7. And Hunt Valley at the Hunt Valley Towne Centre. (In general, I'm willing to cut shopping centers some slack for using the spelling "Towne" or "Centre," but not both. <Buzzer goes off!>)
  8. Old Town Pour House opened in Crown a month or two ago. I have had the chance to check it out twice. The Caps won on the first visit, and lost (in overtime) on the second. The space is very well done with a very high ceiling. There is an outside seating area which looks pretty comfortable. Inside, there are big windows to match the high ceilings, some of which open to the outside. There is a small separated "non bar" space with table, but the majority of the space is the "bar" with ample tables and booths and a huge bar. Tons of big TVs, and during the games I have been at, they have a DJ that plays music/funny videos during commercial breaks. On the design side, the one drawback for me is that it is very loud. They have a ton of drafts, both beer and wine (I think about 100) this is unheard of in Montgomery County. Prices are decent (not the best, not the worst, but fair) and they have a really good selection, including some things which I would classify as hard to come by (especially in Montgomery County). They have a rating system on their website and if a beer is highly rated it stays. The food was above average bar food. I had the fried cheese curds both on the first and second visit, they were battered and fried to perfection with a side of a smoked tomato sauce which was a good complement. Also had the nachos, which were an interpretation with fried wontons as the chips, duck confit, some white beans ,a cheese sauce, sliced fresh jalapenos, and other stuff which escapes me. They were good, but I think I prefer a traditional style. I also had the burger, which was really good, cooked to temperature, with tomato, lettuce, cheddar, and onion rings--very tasty. It came with a side of fries that were really good. My friend had the burnt end brisket sandwich--it looked really good and he enjoyed it. It gets pretty busy and they do take reservations (even for a table in the bar area), so call ahead and reserve something if you know you will be there when a game is on, or when you expect it would be busy. Will definitely be back.
  9. Not sure if there is another thread somewhere about this place but I couldnt find it so thought I'd offer my two cents. The premise is simple: order pizzas or salads online or via phone, pick up, follow cooking instructions, and eat about 15 min later. The execution wasn't quite that smooth in my lone experience. I chalk most of it up to growing pains as the place gets up & running though, I'd expect it to get better over time. The menu includes probably 10 pre-conceived pizza options as well as a build your own option with a list of 45 potential ingredients. We ordered 3 pizzas from their favorites menu: The Miesian - their version of Margherita with Roma tomatoes, roasted garlic, basil, and mozzarella, The Spinach Pie - spinach, feta, black olives, sundried tomatoes, and a plain cheese. Advised to pick up in 35 min, ended up being close to an hour after some miscommunication. Cooking instructions easy to follow - heat in oven on parchment cutouts provided and they're ready in 15 min. Pizzas were good overall, a solid option in the carryout universe though not to be confused with any of the better pizza options we're fortunate to have in the area. Crusts are relatively thin and crisp up nicely. Topppings are well portioned. Service could improve, as I mentioned, though I'm sure it will. Also, I didn't do a dollar for dollar comparison vs. competitors but it didn't seem like these pies were priced at a relative discount to account for the fact that I had cook them at home. Maybe they weren't intended to be, but I think we paid close to $50 for two large and one medium, which was more than I would have guessed I'd pay. We'll go back. It's in the neighborhood and, though the pizza won't blow you away, it's a good carryout option.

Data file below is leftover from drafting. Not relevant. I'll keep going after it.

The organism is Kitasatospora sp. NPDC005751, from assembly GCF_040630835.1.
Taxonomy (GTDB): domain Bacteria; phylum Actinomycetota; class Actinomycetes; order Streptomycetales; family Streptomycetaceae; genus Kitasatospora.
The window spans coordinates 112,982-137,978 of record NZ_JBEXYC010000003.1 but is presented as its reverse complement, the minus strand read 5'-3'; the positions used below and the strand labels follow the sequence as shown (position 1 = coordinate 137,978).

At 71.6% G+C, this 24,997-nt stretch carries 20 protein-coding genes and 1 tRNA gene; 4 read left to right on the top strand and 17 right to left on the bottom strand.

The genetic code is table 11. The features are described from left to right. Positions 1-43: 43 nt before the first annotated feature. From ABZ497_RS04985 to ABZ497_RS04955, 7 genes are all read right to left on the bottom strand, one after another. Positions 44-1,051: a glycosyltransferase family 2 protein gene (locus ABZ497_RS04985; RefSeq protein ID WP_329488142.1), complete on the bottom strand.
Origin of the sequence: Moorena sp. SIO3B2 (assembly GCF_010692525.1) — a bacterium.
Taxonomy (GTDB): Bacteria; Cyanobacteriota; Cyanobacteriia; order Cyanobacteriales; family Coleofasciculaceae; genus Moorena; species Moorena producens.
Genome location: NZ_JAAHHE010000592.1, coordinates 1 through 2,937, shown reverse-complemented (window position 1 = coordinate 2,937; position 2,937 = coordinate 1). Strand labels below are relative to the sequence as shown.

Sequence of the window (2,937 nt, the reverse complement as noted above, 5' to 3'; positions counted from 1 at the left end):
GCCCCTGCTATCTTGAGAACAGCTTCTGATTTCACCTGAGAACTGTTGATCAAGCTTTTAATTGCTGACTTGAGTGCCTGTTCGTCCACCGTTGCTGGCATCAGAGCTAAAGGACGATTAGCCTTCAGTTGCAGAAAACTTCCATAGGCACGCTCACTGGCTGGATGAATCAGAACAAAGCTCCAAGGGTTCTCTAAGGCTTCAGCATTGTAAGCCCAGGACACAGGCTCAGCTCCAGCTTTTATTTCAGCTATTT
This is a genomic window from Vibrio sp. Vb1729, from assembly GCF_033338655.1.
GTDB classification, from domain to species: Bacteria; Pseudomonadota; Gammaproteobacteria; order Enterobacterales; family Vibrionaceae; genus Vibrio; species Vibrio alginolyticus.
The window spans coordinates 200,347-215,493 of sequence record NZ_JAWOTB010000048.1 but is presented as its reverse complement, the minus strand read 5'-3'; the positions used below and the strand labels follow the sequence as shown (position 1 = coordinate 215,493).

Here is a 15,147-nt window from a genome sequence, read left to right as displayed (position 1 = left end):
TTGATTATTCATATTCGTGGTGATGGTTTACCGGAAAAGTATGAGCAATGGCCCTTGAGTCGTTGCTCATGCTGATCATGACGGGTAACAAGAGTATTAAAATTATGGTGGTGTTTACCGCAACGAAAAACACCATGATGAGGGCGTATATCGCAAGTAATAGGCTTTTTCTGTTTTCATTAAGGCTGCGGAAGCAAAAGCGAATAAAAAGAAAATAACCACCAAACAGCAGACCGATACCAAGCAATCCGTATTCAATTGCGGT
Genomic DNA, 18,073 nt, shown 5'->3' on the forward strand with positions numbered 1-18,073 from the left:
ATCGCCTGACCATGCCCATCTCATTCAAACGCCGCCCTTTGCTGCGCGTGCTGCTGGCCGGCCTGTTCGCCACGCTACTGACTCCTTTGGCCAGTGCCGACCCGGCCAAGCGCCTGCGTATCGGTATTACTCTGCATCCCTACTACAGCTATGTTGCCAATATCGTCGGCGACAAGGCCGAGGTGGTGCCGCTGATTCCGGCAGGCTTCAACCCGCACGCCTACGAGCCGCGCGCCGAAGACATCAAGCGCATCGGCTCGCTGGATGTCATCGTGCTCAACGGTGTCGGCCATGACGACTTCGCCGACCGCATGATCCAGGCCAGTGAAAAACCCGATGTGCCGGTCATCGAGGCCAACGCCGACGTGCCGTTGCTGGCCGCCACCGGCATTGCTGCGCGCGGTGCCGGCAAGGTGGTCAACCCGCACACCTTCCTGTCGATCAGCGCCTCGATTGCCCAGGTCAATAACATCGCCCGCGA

10. After going to the movies yesterday, we ate at Mon Ami Gabi, which it seems, is a branch of the restaurants of Chef Owner Gabino Sotelino (the card says Chicago, Oak Brook, Las Vegas, and Bethesda) I made the reservation thru OpenTable.com without knowing anything about the place other than what I saw on the website because it was right next door to the theater. My wife started with the Steamed Artichoke. It was served with a lemon-mustard vinaigrette. While she said it was good, she did think it was a little undercooked. She then had the Onion Soup Au Gratin and the Butter Lettuce Salad which came with apple, Gruyère cheese and walnuts. The soup was very good, but much too much cheese for her tastes. The salad on the other hand was ordinary, the lettuce and Gruyere only so so. My son started with the Gazpacho, which was perfect for the very hot weather, and the Escargots de Bourgogne. They were excellent, very tender (not at all over cooked) lots of garlic and butter, and piping hot. He then had the Beef Short Ribs, fork tender (even mor so, they were falling apart to the touch) and flavorful. Served on a bed of baby potatos in butter and parsley. He loved it, but felt the potatos were a little undercooked (is a theme emerging?) I started with the Onion Soup, which I loved. It was huge, had enough cheese to start a heart attack, and was delicious. In addition I had the Duck Leg Confit & Barley Salad, a wonderfully cooked confit and a very tasty barley salad accompanying it. While I wish they had not been served together (I'd have preferred the soup first, then the confit), they were both delicious. For my main dish, I had the Steak Provencal. It was cooked just as ordered, medium rare, and delicious. Very tender and flavorful. It came with a huge mound of frites that were like none Ihad ever seen before. Thin ribbons of potatos, french fried and not at all chip like, but unlike any frites I'd ever had. They were very good. We accompanied the meal with a 2001 Cháteau Moulin de Lavaud that was quite good (if a bit young but what can you do, it was the best value for Bordeaux on the small, all French, but well chosen and relatively well priced list imho) and which my wife really enjoyed. (She even asked why since she doesn't normally like the Bordeaux that I prefer, but since this was a Lalande de Pomerol and thus pedominately Merlot, I knew it would please her.) Service was excellent, attentive without being too attentive. Water glasses were kept filled, empty plates were removed quickly but without anybody being rushed, and once I said I'd take care of it, the server left the wine alone and did not try to keep filling the glasses. The only problem was that it was so hot outside (high 90s) that the airconditioner was laboring to keep the restaurant cool. All in all, it was a good meal with some misses, but some very good hits too. Considering the location in the middle of Bethesda, the prices were reasonable. Dinner for three with wine but no dessert (we went next door for ice cream), with tax and a 20% tip was just under $200.